The high-court loss has left automakers in a defensive crouch. Reducing CO2 is a much tougher engineering challenge, they argue, than they faced in the 1970s, when General Motors responded to new pollution laws by inventing the catalytic converter to scrub smog-forming gases from automotive emissions. "CO2 is a natural process of combustion," said GM Vice Chairman Bob Lutz. "Anybody who thinks the auto industry will invent some kind of device to eliminate CO2 is dreaming." Fields contends that carmakers can't fight the battle against global warming alone, suggesting other industries, like utilities, need to share the burden. "This is not just an automotive issue," says Fields. "We only contribute 20 percent, one fifth, of the CO2 levels. There are other parts of the economy that make up the other 80 percent." Lutz, an ardent opponent of federal fuel-economy rules, still seems to be making the argument that failed the automakers in court—that global-warming gases are not pollution. "Anybody who exhales is polluting like mad," said Lutz. "If we have CO2 limits, I think we should all contribute. We're all going to have to train ourselves to breath fewer times per minute."

The inconvenient truth confronting carmakers, though, is that they'd better adapt to the new reality or risk getting run over by regulators. The best scenario, actually, is for the EPA to drive the new rulemaking rather than leaving it to each individual state to come up with a patchwork of laws that would require automakers to potentially engineer 50 different versions of every car they make. Automakers now have motivation to work with their federal rulemakers because the Bush administration, despite showing indifference to Detroit in the past, now appears more likely to go easy on new gas-mileage standards. "They'd better make a deal now," says veteran auto analyst John Casesa, "while Bush is still in office."

There's still tension, though, between Detroit and the president, despite his recent round of photo ops and factory tours with car bosses. Detroit execs take issue with Bush's call for a 20 percent reduction in gas consumption over the next 10 years. Such a dramatic reduction would not be possible even if every new car were a hybrid, Lutz contends. And installing expensive gas-electric systems would add $4,000 to $5,000 to the cost of every car, he warns. "That's a demonstrably unaffordable solution," says Lutz. "We don't see a way of getting to the full boat of a 20 percent reduction" in gas consumption." The Union of Concerned Scientists castigates Detroit's "can't do" attitude and claims to have come up with a new minivan that meets California's strict new global-warming regs. The environmental group says they used off-the-shelf technology, like engines that run on ethanol, and shut off cylinders at high speed to save gas, which only added $300 to the price of the minivan. Lutz's response: "I don't know if they're concerned, but they're definitely not scientists."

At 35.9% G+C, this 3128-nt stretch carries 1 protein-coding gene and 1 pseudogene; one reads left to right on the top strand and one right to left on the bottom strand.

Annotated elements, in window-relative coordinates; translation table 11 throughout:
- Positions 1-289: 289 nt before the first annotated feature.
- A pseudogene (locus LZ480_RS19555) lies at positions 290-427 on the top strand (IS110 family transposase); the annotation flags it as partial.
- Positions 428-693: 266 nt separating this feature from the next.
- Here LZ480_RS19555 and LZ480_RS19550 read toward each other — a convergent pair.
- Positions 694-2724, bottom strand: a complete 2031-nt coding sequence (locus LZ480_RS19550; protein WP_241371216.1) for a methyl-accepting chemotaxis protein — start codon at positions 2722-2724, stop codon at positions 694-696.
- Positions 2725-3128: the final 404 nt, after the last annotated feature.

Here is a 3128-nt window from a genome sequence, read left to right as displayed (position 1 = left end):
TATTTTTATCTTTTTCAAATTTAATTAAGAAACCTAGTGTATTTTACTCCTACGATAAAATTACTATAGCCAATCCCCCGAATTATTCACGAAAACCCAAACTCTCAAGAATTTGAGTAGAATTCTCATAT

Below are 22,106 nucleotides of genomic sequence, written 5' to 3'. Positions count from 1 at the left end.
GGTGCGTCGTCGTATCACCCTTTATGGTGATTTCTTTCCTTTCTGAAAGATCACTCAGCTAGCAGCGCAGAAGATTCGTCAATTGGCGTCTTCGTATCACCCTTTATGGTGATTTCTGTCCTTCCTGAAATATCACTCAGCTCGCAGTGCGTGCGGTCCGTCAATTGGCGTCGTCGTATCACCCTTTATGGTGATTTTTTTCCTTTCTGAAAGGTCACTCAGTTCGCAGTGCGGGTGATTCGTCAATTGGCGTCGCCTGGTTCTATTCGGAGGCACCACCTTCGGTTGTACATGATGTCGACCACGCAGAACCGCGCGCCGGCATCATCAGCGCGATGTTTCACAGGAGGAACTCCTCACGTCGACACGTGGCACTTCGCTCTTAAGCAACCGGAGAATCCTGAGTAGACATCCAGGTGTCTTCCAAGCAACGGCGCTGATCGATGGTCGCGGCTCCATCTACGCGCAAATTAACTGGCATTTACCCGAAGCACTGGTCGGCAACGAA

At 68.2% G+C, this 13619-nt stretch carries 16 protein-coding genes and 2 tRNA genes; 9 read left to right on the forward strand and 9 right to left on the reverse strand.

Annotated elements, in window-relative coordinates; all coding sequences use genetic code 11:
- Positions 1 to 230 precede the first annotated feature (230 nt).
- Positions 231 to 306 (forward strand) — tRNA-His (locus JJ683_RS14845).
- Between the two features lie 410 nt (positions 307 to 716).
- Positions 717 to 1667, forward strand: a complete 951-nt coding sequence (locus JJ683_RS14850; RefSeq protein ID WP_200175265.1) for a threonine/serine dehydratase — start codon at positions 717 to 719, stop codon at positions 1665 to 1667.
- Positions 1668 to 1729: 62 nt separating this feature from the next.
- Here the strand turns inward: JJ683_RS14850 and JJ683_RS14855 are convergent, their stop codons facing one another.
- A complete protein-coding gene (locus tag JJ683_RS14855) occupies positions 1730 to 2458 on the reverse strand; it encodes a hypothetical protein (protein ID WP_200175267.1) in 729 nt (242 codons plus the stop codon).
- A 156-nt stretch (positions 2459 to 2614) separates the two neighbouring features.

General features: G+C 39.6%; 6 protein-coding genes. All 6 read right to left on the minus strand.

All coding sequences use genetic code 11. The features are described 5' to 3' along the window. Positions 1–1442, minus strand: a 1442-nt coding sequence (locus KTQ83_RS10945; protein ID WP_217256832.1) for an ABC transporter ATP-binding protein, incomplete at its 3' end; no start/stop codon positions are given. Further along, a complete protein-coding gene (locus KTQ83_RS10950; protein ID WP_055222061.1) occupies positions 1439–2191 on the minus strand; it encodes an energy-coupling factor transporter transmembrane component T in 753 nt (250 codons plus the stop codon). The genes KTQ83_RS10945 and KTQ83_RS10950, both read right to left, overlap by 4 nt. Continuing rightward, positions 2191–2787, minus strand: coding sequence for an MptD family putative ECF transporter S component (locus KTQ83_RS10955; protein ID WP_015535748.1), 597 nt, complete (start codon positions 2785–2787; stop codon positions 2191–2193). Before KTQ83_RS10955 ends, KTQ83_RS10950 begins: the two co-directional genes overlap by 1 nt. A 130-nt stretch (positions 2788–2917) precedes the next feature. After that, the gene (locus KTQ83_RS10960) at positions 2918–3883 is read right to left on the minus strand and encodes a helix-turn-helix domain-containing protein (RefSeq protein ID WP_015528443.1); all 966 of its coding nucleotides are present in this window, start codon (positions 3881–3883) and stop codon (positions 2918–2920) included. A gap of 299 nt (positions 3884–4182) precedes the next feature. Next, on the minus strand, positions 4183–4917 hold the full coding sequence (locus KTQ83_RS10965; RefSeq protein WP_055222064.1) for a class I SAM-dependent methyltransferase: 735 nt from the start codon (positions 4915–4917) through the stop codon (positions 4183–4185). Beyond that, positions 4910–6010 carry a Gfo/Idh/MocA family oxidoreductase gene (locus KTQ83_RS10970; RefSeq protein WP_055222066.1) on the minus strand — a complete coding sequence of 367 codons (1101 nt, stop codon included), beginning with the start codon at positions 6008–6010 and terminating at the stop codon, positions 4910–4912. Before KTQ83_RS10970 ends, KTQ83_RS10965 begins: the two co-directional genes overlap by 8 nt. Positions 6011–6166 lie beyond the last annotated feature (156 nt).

The hard reality for automakers, though, is that it's not just enviros who are pushing for better gas mileage. Car buyers, wary of volatile pump prices, are embracing fuel sippers. Last month, sales of the 60mpg Toyota Prius more than doubled, making it the seventh-best-selling car in the country. That's in spite of the fact that a $23,000 Prius is priced almost $3,000 more than a Toyota Camry, America's No. 1 selling car. SUV sales, meanwhile, remain in free-fall. Karen Cease recently parked her Porsche and started driving a Prius. "It was time to get back to basics," says Cease, 53, a retired Hollywood studio exec. "I didn't want anything flamboyant, just something that gave me good gas mileage and would last forever. I thought the hybrid would be an important thing to do for the environment." As more buyers shift to green cars and Washington gears up to boost mileage regs, automakers better get ready for a big overhaul in their lineups.